Transfusion medicine

Blood donation is associated with iron deficiency among both adolescent girls and younger adult women in the United States, according to a study recently published in Transfusion. Eshan U. Patel, M.P.H., from the Johns Hopkins University School of Medicine in Baltimore, and colleagues used data from the 1999 to 2010 National Health and Nutrition Examination Survey to identify girls and women who reported their blood donation history in the preceding year and had serum ferritin (SF) measurements available.

Mitigating iron deficiency

Participants were stratified by age (adolescents, 16 to 19 years: 2,419; adults, 20 to 49 years: 7,228). The researchers found that in both adolescent and adult blood donors, geometric mean SF levels (ng/mL) were lower than in non donors. Similarly; the prevalence of absent iron stores (SF < 12 ng/mL) was higher in blood donors compared with nondonors for both adolescents (adjusted prevalence ratio, 2.03) and adults (aPR, 2.06).

The prevalence of iron deficiency anemia (SF < 26 ng/mL and hemoglobin < 12 g/dL) was also higher in blood donors compared with non donors among both adolescents (aPR, 2.1) and adults (aPR, 1.74). “These national data call for further development and implementation of blood donation practices aimed toward mitigating iron deficiency;” the authors write.

Medical procedure

Red blood cell transfusions are the most common medical procedure provided in hospitals; with more than 100 million units collected worldwide every year for this purpose, according to the World Health Organization. “These results are intriguing and suggest that if you require a transfusion; your clinical outcome may be affecte by the blood donor’s age and sex;” says senior author Dr. Dean Fergusson; a senior scientist and Director of the Clinical Epidemiology Program at The Ottawa Hospital as well as a professor at the University of Ottawa.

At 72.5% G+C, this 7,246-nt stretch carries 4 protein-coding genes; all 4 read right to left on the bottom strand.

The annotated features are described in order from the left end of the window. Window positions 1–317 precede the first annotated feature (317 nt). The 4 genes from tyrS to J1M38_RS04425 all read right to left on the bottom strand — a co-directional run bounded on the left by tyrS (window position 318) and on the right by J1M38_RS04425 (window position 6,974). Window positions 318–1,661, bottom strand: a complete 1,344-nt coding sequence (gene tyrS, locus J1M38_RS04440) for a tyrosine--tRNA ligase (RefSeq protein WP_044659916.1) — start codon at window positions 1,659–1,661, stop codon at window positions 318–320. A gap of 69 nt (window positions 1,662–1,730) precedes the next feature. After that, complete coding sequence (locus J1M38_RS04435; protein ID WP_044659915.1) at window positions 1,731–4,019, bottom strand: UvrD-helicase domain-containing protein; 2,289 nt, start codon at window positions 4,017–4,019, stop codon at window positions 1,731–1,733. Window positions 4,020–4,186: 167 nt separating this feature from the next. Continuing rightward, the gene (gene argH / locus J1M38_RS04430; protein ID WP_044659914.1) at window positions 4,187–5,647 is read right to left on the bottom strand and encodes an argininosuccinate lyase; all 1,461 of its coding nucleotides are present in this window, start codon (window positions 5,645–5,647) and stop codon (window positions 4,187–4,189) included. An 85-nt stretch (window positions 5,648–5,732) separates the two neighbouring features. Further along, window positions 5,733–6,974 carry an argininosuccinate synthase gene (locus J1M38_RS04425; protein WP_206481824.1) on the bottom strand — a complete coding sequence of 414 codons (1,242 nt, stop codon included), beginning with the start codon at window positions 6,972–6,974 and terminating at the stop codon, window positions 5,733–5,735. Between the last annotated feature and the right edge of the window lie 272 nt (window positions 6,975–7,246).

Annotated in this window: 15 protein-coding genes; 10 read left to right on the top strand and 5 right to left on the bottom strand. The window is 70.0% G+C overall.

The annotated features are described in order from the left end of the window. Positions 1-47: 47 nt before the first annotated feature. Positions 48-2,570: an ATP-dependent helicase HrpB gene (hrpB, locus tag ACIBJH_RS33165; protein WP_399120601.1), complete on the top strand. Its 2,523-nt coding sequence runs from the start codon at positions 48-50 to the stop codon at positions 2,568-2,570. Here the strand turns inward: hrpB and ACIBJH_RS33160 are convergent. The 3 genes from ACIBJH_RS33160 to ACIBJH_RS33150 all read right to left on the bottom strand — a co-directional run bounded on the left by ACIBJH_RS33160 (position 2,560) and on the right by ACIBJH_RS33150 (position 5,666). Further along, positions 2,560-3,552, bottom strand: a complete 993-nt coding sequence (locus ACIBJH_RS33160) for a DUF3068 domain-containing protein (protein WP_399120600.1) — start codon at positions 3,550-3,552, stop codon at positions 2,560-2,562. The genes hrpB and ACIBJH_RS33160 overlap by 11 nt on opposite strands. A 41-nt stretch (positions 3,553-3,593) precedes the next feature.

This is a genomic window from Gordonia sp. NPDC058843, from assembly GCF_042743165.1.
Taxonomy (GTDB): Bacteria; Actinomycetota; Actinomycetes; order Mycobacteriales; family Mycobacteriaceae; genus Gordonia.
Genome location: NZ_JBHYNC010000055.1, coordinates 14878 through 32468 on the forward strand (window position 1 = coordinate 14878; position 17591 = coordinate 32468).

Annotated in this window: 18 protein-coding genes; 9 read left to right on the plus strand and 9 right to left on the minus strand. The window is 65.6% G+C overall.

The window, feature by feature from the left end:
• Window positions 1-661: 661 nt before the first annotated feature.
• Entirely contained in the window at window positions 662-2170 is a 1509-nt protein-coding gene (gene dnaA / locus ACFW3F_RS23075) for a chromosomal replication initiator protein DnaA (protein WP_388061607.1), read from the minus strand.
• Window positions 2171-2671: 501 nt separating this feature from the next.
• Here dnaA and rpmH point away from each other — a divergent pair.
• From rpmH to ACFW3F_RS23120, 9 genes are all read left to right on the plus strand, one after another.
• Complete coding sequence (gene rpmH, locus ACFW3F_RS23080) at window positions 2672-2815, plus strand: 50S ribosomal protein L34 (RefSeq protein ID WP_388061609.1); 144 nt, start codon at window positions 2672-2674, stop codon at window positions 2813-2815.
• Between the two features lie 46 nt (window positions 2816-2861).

“However; it is important to remember that our study was observational in nature; which means it cannot be considered definitive evidence.” The study, published in JAMA Internal Medicine; evaluated the impact of blood donor sex and age on recipient outcomes by linking 30,503 transfusion recipients at The Ottawa Hospital between October 2006 and December 2013 with their respective blood donors (80,755 donors in total).

Associated risk

The average age of the recipients is 66.2 years and their outcomes are follow for an average of 2.3 years with a maximum follow-up time of 7.2 years. Because The researchers find that recipients of female donor red blood cells are associate with an eight percent increase risk of death (from any cause) per unit transfused compare with recipients of male donor red blood cells.
For example; for a recipient that received six units of red blood cells; this would translate into an associated risk of death of 36 percent for recipients of all female donor blood compared to 27 percent for recipients of all-male donor blood one year later. The researchers also found similar associations with red blood cells from younger donors.

Recipients of blood from donors age 17- 20 are associate with an eight % increase risk of death per unit transfuse compare with recipients of red blood cells from donors age 40-50. In addition; recipients of red blood cells from donors age 20-30 were associate with a six percent increase risk of death per transfuse product compare with recipients of red blood cells from donors age 40-50.

Development Scientist

“We need further research to confirm these findings and to look at possible biological mechanisms;” said lead author Dr. Michaël Chassé; an assistant professor at Université Laval and a critical care physician at CHU de Québec Université Laval. “One possibility is that components in the blood of younger donors or female donors ;may affect the immune system of the transfusion recipient.”
“Though our research suggests that we should investigate what’s behind the associations that we found; there is no definitive evidence yet that proves that one type of blood is better or worse for patients;” says Dr. Jason Acker; co-author on the paper and Senior Development Scientist with Canadian Blood Services. Because “This study opens up new areas of investigation where we can really dig into the biological explanations and understand true cause and effect. Therefore In the meantime; patients continue to receive the safest transfusions